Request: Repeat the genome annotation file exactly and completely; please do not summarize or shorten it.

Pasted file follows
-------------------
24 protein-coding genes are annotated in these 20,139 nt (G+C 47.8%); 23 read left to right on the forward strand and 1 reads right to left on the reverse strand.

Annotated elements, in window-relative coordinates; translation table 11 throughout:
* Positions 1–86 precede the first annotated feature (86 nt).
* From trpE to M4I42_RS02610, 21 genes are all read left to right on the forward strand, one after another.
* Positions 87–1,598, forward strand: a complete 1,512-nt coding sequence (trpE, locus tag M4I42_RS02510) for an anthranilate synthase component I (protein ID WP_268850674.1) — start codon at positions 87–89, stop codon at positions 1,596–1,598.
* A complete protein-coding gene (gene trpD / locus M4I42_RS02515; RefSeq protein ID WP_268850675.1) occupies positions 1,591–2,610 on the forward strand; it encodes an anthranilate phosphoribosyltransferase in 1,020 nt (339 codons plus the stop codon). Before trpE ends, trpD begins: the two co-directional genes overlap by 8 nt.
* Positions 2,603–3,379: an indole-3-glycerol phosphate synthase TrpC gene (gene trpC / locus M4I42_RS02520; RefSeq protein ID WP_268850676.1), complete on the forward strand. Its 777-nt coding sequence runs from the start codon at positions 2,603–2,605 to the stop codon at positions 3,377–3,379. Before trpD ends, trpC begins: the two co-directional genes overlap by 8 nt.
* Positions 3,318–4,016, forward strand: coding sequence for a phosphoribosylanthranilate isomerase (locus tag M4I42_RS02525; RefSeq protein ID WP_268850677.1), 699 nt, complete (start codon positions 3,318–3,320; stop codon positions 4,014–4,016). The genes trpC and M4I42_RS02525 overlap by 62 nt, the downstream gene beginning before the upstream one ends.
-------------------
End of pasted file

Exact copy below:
24 protein-coding genes are annotated in these 20,139 nt (G+C 47.8%); 23 read left to right on the forward strand and 1 reads right to left on the reverse strand.

Annotated elements, in window-relative coordinates; translation table 11 throughout:
* Positions 1–86 precede the first annotated feature (86 nt).
* From trpE to M4I42_RS02610, 21 genes are all read left to right on the forward strand, one after another.
* Positions 87–1,598, forward strand: a complete 1,512-nt coding sequence (trpE, locus tag M4I42_RS02510) for an anthranilate synthase component I (protein ID WP_268850674.1) — start codon at positions 87–89, stop codon at positions 1,596–1,598.
* A complete protein-coding gene (gene trpD / locus M4I42_RS02515; RefSeq protein ID WP_268850675.1) occupies positions 1,591–2,610 on the forward strand; it encodes an anthranilate phosphoribosyltransferase in 1,020 nt (339 codons plus the stop codon). Before trpE ends, trpD begins: the two co-directional genes overlap by 8 nt.
* Positions 2,603–3,379: an indole-3-glycerol phosphate synthase TrpC gene (gene trpC / locus M4I42_RS02520; RefSeq protein ID WP_268850676.1), complete on the forward strand. Its 777-nt coding sequence runs from the start codon at positions 2,603–2,605 to the stop codon at positions 3,377–3,379. Before trpD ends, trpC begins: the two co-directional genes overlap by 8 nt.
* Positions 3,318–4,016, forward strand: coding sequence for a phosphoribosylanthranilate isomerase (locus tag M4I42_RS02525; RefSeq protein ID WP_268850677.1), 699 nt, complete (start codon positions 3,318–3,320; stop codon positions 4,014–4,016). The genes trpC and M4I42_RS02525 overlap by 62 nt, the downstream gene beginning before the upstream one ends.